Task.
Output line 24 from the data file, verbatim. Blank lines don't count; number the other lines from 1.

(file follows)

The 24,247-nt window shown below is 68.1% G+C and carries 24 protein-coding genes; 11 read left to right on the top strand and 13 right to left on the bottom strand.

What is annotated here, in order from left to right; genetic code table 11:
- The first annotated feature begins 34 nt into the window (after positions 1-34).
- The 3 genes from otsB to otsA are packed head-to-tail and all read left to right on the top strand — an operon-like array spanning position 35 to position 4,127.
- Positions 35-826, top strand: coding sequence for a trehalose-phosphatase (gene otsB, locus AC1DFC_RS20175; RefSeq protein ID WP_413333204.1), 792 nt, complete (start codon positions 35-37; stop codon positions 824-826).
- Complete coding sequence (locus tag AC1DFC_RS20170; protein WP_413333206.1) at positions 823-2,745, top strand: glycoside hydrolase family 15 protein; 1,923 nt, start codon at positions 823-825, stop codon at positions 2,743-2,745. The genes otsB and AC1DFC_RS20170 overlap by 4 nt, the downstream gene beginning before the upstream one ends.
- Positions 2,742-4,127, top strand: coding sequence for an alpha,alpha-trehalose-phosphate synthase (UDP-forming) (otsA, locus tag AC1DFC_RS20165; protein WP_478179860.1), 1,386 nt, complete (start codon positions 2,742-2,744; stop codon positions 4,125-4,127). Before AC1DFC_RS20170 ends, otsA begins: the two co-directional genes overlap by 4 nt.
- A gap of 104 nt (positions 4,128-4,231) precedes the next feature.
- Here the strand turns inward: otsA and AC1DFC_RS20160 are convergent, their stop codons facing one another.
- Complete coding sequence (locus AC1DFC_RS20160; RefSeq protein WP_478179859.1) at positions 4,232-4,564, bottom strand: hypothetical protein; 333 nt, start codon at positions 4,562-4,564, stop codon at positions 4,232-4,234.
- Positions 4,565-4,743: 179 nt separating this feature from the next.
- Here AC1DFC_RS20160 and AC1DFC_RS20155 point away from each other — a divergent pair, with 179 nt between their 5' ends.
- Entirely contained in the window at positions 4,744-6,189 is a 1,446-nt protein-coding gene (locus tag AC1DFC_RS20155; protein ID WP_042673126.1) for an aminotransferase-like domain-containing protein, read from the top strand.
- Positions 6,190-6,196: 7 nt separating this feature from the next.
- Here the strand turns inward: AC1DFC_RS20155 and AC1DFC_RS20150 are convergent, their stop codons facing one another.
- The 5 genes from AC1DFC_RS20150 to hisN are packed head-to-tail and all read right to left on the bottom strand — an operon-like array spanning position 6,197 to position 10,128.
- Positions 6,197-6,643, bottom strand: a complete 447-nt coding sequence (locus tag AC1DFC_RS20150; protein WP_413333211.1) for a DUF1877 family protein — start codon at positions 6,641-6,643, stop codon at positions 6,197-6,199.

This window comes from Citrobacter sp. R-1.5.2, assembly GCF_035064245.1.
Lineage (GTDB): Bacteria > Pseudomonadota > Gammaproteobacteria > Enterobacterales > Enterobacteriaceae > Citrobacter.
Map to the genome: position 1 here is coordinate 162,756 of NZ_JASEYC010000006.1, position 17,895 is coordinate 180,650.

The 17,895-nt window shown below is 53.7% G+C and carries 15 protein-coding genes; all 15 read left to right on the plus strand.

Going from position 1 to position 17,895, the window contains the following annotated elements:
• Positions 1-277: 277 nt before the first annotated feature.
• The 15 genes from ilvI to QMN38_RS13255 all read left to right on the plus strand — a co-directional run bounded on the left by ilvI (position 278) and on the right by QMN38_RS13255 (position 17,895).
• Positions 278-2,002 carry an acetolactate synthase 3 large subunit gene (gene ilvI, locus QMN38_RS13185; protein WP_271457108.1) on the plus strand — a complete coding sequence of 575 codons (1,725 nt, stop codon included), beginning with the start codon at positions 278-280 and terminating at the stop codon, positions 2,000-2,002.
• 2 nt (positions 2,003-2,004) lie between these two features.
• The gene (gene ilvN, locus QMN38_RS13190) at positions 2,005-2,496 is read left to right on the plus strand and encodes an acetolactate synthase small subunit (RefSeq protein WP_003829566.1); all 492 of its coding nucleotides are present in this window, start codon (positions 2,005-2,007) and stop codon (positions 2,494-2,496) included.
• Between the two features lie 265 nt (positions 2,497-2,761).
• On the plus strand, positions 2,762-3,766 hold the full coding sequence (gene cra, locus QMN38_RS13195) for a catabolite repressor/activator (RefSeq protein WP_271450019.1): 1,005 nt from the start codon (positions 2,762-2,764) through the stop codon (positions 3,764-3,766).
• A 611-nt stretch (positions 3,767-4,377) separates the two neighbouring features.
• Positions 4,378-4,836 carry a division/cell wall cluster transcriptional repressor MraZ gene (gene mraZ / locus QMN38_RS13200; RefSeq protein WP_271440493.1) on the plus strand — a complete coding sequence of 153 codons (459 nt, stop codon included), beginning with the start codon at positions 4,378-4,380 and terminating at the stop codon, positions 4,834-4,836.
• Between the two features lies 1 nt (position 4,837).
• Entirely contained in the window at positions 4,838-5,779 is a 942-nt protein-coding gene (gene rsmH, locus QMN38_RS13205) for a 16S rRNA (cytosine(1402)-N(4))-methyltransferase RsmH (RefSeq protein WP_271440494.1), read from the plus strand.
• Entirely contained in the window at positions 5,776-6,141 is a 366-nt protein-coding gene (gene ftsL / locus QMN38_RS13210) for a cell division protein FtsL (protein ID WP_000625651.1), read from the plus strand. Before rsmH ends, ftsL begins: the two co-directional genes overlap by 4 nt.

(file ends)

• The 15 genes from ilvI to QMN38_RS13255 all read left to right on the plus strand — a co-directional run bounded on the left by ilvI (position 278) and on the right by QMN38_RS13255 (position 17,895).